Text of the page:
“Personal interaction can go a long way,” says Eric Bramlett, a Realtor and owner of Bramlett Residential in Austin, Texas. “I remember knocking on the door of a seemingly run-down property during an early morning jog in my neighborhood. The owner happened to be an elderly gentleman who was looking to sell but hadn’t listed the property yet. We struck up a conversation, and one thing led to another, and my client ended up buying the house at a price significantly lower than the market rate.”

10. Look For Short Sales

A short sale occurs when a homeowner is unable to afford their mortgage, and the lender allows them to sell the home for less than the outstanding mortgage balance. This lets the owner get out of a bad situation, and the lender avoids the need to foreclose. Short sales present a good opportunity for buyers looking to purchase cheap homes.

11. Look For Foreclosed Properties

If a home is foreclosed on, the lender will be looking to recoup its losses quickly, giving sharp buyers a chance to get a good deal. While you might run into more upfront repairs when you buy a foreclosed home, this can be worth it if you snag a property for the right price.

“Foreclosures can be a great way to find a cheap house,” Sant says. “These homes are typically offered at deep discounts so buyers can get more bang for their buck.”

You can find foreclosed homes with the help of a real estate agent, or you can head to the next foreclosure auction in your area.

12. Check Government Programs

Government programs can help qualified buyers find a cheap house. A few options to consider include:

  • Good Neighbor Next Door. This Department of Housing and Urban Development program offers discounts of up to 50% off the home’s list price to eligible buyers. Buyers must work in certain professions, such as law enforcement or teaching, and purchase a home in a qualifying area. Plus, you must commit to living in the home for at least 36 months.
  • Dollar Homes. This HUD program lets qualified low-income families purchase select bank-owned — also known as real estate owned, or REO — homes for $1. The REO home must have a market value of less than $25,000 and been listed on the market unsold for at least six months.

13. Consider Cheaper Types of Homes

If a single-family home doesn’t fall within your budget, consider other types of homes that are less expensive, such as condominiums and townhouses. You also might consider a smaller home, or even a tiny home. By doing so, you might find plenty of affordable housing choices in your preferred location.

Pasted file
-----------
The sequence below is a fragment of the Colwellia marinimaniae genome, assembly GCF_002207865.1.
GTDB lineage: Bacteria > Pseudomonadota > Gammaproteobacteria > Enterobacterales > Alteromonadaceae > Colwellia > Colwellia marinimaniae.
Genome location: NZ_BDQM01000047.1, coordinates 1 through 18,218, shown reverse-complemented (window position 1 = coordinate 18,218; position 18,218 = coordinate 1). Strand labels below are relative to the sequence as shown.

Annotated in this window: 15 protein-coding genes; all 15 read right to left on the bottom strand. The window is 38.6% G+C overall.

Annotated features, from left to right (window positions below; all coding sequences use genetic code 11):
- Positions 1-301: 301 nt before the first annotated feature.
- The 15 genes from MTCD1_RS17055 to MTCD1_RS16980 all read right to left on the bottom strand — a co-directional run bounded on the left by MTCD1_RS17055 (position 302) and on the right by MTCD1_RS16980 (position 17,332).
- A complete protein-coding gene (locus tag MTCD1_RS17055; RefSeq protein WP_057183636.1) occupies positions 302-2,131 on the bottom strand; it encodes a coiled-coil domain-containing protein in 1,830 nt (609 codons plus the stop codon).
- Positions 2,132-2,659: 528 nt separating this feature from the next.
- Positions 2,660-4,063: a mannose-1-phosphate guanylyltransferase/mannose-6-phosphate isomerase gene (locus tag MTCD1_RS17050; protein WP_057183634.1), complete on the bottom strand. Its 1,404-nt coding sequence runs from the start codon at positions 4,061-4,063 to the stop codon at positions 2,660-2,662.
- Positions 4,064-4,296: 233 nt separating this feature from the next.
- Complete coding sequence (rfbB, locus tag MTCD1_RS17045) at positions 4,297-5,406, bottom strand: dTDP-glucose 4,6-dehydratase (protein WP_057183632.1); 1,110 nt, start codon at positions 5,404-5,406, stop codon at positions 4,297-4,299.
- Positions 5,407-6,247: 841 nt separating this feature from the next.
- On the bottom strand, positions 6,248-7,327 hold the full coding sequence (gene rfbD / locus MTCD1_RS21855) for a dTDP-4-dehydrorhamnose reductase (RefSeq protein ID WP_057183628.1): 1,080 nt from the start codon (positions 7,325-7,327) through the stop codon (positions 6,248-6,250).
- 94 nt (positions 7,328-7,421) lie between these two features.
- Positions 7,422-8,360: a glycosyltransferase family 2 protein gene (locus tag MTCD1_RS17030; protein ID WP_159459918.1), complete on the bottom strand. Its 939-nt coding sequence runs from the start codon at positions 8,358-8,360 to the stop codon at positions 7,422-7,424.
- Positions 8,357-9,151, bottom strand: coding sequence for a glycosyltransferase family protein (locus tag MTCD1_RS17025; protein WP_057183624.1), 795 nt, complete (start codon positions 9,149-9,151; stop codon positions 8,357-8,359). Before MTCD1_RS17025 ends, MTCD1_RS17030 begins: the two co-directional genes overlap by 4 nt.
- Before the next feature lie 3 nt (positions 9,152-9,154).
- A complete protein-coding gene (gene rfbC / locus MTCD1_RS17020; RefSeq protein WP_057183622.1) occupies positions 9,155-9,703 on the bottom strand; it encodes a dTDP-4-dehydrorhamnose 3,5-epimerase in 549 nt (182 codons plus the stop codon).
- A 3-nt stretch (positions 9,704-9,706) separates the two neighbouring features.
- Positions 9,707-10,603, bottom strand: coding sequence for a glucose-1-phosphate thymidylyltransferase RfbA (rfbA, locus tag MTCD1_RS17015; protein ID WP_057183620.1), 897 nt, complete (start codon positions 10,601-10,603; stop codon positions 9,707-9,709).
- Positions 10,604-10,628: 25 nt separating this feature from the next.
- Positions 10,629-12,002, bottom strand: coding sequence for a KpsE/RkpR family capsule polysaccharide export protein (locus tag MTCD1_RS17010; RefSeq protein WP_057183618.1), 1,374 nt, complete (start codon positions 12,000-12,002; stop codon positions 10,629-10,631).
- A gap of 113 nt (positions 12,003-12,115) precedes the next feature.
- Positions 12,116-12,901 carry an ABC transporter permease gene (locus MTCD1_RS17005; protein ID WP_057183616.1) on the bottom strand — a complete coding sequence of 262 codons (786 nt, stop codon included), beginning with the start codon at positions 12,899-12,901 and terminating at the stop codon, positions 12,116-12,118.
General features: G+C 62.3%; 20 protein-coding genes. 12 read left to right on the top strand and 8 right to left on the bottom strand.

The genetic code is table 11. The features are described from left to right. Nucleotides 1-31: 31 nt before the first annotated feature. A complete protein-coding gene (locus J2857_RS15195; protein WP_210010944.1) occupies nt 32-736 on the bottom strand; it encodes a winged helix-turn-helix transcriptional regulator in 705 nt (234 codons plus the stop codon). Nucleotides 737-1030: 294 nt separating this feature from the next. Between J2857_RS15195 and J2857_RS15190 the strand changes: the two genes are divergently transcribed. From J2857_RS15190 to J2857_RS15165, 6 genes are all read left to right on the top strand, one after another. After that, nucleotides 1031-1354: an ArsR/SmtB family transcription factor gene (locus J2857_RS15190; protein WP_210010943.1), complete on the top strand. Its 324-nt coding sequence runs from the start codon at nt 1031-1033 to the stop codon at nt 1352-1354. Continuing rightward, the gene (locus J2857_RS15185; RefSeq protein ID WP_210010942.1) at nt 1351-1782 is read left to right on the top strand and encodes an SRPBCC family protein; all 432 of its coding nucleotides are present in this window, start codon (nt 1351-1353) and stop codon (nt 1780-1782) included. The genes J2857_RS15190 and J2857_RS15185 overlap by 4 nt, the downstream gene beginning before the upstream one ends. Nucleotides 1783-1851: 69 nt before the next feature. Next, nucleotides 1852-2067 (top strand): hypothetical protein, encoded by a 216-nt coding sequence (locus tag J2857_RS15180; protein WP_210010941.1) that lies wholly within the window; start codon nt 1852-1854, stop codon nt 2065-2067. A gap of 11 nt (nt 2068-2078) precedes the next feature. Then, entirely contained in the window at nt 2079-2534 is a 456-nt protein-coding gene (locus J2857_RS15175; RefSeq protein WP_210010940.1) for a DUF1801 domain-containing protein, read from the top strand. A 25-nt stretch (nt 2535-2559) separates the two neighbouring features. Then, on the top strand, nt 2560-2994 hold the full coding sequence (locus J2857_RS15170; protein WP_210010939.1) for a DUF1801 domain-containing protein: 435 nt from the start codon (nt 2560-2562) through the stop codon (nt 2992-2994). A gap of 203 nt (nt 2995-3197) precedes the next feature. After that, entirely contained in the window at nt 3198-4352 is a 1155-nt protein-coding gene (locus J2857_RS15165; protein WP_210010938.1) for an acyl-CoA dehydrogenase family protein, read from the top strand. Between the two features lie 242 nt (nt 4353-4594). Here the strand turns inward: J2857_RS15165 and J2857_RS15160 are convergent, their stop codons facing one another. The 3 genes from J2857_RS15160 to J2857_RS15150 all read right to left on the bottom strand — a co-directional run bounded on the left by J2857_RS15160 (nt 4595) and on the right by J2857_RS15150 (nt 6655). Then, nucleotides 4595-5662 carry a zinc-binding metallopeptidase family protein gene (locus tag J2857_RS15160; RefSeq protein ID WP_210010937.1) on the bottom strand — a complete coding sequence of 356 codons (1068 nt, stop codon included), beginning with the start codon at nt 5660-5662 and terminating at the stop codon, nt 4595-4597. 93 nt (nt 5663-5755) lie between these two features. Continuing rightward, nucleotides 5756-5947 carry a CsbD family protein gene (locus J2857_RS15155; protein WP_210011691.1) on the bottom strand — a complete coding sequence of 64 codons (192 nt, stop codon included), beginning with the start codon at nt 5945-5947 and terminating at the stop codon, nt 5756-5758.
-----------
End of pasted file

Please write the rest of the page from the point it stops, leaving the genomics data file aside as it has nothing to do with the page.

14. Look For Undervalued Homes

As you understand your local real estate market, you’ll learn the typical price for homes in the area — and might be able to quickly spot good deals in new listings.

Stumbling on a mismatch between the going market rate and the listing price presents an opportunity to buy a home for less. If you find an undervalued home, move quickly — before others find the deal.

15. Check Auctions and Sheriff’s Sales

In some areas, you can find regular auctions and sheriff’s sales of homes. If the homeowner is in a difficult financial situation, it’s possible to find a good deal at auction.

Before heading to an auction, do your homework. Find out as much as you can about a property. With the information you have, determine how much you’re willing to pay. In the heat of bidding, do your best to stick with your predetermined spending cap.

16. House Hacking

House hacking presents an unusual way to make homeownership more affordable. The idea is that you buy a bigger home than you need and then rent out the extra space to offset your costs.

For example, you can buy a duplex where you live in one unit and rent out the other, using the tenant’s payments to lower your housing costs. If you don’t want to buy a multifamily property, you could rent out extra rooms in your home through a short-term rental service like Airbnb or Vrbo.

You also could consider buying a house with a friend.

17. Look For Rent-to-Own Agreements

Some sellers agree to rent-to-own arrangements. That means you rent the property for a set period of time and pay extra rent that will be credited toward a down payment if you buy the home at the end of your lease.

Rent-to-own agreements are unusual and hard to find, but they offer a creative way to buy a home for cheap.

FAQ: Ways To Find a Cheap House To Buy

Here are the answers to frequently asked questions about how to find cheap homes for sale.

Is $50,000 enough to buy a house?

How much money you need to buy a house varies dramatically. In some areas, you may be able to buy an entire house with $50,000. In other areas, $50,000 might not be enough for a down payment.

Is it cheaper to build or buy a house?

The cost of building a house versus buying a house varies by location. If you’re considering building a house, getting quotes from a few contractors will help you determine which option is more affordable in your location.

The Bottom Line on Finding a Cheap House To Buy

Even when home prices are increasing, it’s still possible to buy a cheap house. As you test several strategies and navigate the homebuying process, do your best to be patient. Finding a cheap house to buy likely won’t happen overnight. But if you stick with it, you might find the right home to buy at a price that fits your budget.